I spent the next few days out in town setting up a phone, a bank account, a tax number, and applying for jobs. My second night I went for dinner with a friend I met in Queenstown. We went to Pancakes on the Rocks, such an amazing meal. Highly recommend going there if you’re ever in Sydney. I had only come to Australia with $400 NZD, which was much less in Australian dollars, so I needed to find job straight away. It wasn’t hard, I was offered four jobs in my first week, and I took the highest paying one.
I began working for 2Evolve exactly one week after arriving in the country. I held a position as a telefundraiser, making warm calls to past supporters on behalf of the Red Cross. It’s not exactly a dream job, but it paid the bills and I made a good lot of friends from that job.
My free time in Sydney was spent wandering the streets of the city, sitting by the harbour bridge gazing at the iconic Opera House, or basting like a turkey on one of the many beautiful beaches. I became closer with the new people at the hostel I met, and I spent more time with my past New Zealand flatmate, Audrey, who now lies in Manly.
Before I knew it Christmas was here. The days were long and hot and I was given two and a half weeks of work for the holiday season. Over my first couple weeks at the hostel I switched rooms a few times before finally settling in a fourteen bed dorm. The first section of the room hold two bunk-beds which are occupied by Helena, Megan, and Louise, three English girls, and myself. The four of us over the past couple months have become inseparable, we spend nearly all our time together. Megan is working ass the hostel manager, Helena is a singer at bars and restaurants in the evenings, and Louise works at the bowling alley. I was the only one who was away during the daytime at work, so it was awesome to finally all be able to spend days doing whatever the four of us pleased. We decorated our room, built forts, played pranks on other people in the hostel, and just generally goofed off.
Christmas day around thirty of us got together at the house of a few of the past hostel gang. A group of five people had moved out a while before Christmas, so they invited everyone around to theirs for the day. Everyone made a dish and a gift. We spent the day eating excessively, playing gift exchange games, drinking, and just enjoying the day together. Unfortunately it rained on Christmas day, so we all spent the day indoors, but it was still a wonderful time had by all.
Boxing day is a whole other story. I woke up around noon and headed up to the balcony for our boxing day barbecue that was happening. Everyone was sat round eating sausages and drinking beer. When the beer ran out though, panic set in. The decision was made that everyone who wanted to drink would pitch in ten dollars and we would make a big punch. I’m still undecided if that was a great decision or a terrible one.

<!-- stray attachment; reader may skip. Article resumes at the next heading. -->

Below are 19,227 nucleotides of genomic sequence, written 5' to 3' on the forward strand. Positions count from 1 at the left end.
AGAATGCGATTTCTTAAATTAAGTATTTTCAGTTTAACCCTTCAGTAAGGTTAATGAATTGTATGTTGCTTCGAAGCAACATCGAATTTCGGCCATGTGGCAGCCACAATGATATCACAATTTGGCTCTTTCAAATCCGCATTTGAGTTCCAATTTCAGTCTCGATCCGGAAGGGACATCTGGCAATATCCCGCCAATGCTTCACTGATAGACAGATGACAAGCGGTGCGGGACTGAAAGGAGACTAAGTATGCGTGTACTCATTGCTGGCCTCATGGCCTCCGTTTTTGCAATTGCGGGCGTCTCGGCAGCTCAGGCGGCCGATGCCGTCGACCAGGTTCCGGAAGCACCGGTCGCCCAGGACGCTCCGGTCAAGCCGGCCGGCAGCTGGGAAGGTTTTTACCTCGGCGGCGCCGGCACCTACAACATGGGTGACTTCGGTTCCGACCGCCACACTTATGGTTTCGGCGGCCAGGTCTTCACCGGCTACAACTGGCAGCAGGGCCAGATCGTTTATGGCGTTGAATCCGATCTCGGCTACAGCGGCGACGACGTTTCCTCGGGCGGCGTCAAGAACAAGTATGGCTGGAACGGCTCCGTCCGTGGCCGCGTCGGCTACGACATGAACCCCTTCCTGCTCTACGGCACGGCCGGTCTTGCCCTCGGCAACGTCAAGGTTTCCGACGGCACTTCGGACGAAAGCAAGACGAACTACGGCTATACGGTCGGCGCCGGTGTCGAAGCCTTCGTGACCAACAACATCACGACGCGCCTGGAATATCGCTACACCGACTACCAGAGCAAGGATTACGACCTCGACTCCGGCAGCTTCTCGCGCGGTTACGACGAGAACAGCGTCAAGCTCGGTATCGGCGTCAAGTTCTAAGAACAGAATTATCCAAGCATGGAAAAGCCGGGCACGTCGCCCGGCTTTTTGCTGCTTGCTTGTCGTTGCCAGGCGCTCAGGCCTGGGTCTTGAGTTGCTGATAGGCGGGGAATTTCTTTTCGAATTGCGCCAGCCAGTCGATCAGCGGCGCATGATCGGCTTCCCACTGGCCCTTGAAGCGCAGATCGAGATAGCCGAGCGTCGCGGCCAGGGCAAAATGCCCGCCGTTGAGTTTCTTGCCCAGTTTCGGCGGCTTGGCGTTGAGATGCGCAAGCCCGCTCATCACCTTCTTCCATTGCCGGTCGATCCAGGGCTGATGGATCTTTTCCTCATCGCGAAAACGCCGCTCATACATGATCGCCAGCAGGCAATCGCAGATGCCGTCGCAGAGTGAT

An entire bottle of absinthe ended up being poured into the punch, and things just got messy after that. A giant twister board was drawn out on the tiles of the deck, no one’s skin escaped the permanent marker, beer pong was played, and there was no shortage of people singing obnoxiously while dancing on tables. Everyone took many stories and laughs away with them that day- if they could remember the day. We all took away brutal hangovers too.
A few days later we all grouped up together again and claimed a spot in a grassy park to watch the New Year’s fireworks. we had a perfect spot facing the Sydney Harbour Bridge. the sun was out, we had food to go around and everyone was in a great mood. The new year was rung in with many cheers and fireworks being set off at every angle you look. The display was by far the best I have ever seen.
New Years day was another great day in my books. I headed over to Manly Beach for the day with a couple work friends, and Phil. It was super warm and sunny, the perfect day for the beach. Most times we would have gone to Coogee or Bondi, but I had gotten a very exciting message from a friend saying she would be in Manly. Liz was a Korean exchange student who had been in my grade six class in Nova Scotia. The last time we saw each other was at your Elementary school graduation. I was eleven the last time we saw each other, and now, eight and a half years later, we’re in the same place again. We met up in Manly and we were able to pick each other out of the crowd right away. It was great to see her, we chatted for ages, me updating her on the lives of all our old friends over the past years.